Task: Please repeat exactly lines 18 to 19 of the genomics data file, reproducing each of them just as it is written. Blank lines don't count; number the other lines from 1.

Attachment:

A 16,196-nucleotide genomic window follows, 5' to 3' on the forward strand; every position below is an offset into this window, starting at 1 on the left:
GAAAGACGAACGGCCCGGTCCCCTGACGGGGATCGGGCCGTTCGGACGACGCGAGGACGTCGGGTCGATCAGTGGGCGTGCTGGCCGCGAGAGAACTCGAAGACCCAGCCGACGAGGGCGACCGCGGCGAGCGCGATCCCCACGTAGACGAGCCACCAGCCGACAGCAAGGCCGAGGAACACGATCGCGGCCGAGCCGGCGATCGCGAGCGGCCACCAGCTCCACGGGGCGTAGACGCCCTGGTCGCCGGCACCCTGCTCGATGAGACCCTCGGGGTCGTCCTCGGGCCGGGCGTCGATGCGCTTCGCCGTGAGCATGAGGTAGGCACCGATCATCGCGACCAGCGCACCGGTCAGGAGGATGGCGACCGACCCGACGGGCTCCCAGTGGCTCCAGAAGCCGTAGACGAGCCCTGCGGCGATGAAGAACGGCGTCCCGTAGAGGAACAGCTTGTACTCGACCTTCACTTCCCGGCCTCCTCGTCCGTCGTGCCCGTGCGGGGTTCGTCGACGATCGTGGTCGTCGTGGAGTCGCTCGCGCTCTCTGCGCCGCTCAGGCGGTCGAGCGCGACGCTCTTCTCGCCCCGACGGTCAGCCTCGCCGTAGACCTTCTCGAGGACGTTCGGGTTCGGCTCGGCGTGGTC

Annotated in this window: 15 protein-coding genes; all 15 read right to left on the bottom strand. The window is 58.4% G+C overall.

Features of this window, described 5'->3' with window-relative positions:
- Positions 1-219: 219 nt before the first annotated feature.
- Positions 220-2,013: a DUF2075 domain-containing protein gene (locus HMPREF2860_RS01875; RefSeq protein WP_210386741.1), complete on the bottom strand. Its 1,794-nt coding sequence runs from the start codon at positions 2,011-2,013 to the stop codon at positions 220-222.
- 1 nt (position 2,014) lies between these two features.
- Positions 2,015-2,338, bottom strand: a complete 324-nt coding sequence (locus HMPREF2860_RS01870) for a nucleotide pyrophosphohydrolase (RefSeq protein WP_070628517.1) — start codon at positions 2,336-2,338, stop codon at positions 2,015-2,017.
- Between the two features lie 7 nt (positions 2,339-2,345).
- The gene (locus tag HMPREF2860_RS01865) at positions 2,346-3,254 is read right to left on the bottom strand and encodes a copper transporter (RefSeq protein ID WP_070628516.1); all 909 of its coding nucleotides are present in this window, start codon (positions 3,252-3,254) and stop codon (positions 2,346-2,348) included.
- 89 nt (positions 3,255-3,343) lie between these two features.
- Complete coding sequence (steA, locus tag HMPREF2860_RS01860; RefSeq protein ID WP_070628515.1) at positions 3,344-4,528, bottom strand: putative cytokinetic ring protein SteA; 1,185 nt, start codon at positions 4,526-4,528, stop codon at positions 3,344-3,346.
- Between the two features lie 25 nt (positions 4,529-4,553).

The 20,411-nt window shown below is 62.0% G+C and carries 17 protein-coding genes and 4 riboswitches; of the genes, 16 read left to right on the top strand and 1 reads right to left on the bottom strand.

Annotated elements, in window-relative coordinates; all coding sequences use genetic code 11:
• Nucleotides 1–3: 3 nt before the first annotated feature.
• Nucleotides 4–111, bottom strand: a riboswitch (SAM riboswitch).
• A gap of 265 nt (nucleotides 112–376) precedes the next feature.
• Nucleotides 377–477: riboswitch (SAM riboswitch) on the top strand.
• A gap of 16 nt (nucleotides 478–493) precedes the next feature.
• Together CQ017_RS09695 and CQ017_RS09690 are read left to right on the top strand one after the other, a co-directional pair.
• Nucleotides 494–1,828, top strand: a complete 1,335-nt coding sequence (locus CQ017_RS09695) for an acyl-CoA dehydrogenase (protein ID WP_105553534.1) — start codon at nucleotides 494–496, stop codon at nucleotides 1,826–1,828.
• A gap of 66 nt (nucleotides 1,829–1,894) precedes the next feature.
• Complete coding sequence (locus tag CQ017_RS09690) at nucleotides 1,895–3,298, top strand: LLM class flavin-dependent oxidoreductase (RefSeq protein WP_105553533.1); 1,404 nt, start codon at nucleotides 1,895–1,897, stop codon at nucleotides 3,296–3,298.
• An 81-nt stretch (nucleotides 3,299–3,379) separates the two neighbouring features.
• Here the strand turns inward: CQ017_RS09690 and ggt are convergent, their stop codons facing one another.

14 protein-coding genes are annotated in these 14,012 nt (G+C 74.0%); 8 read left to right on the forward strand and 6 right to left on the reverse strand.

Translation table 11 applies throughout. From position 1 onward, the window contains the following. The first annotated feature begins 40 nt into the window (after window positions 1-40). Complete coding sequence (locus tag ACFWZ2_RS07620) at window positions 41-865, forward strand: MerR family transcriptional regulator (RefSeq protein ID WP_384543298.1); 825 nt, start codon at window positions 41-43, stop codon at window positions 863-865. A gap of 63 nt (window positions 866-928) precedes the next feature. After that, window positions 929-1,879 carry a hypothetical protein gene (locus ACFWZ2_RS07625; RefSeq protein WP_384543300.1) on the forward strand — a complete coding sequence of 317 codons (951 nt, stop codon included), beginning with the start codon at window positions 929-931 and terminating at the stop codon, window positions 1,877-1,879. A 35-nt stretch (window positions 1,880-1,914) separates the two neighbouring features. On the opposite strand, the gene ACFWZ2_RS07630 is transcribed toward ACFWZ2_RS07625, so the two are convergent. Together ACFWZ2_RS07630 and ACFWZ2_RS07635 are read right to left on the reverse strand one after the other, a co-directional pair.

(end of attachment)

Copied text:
• A gap of 265 nt (nucleotides 112–376) precedes the next feature.
• Nucleotides 377–477: riboswitch (SAM riboswitch) on the top strand.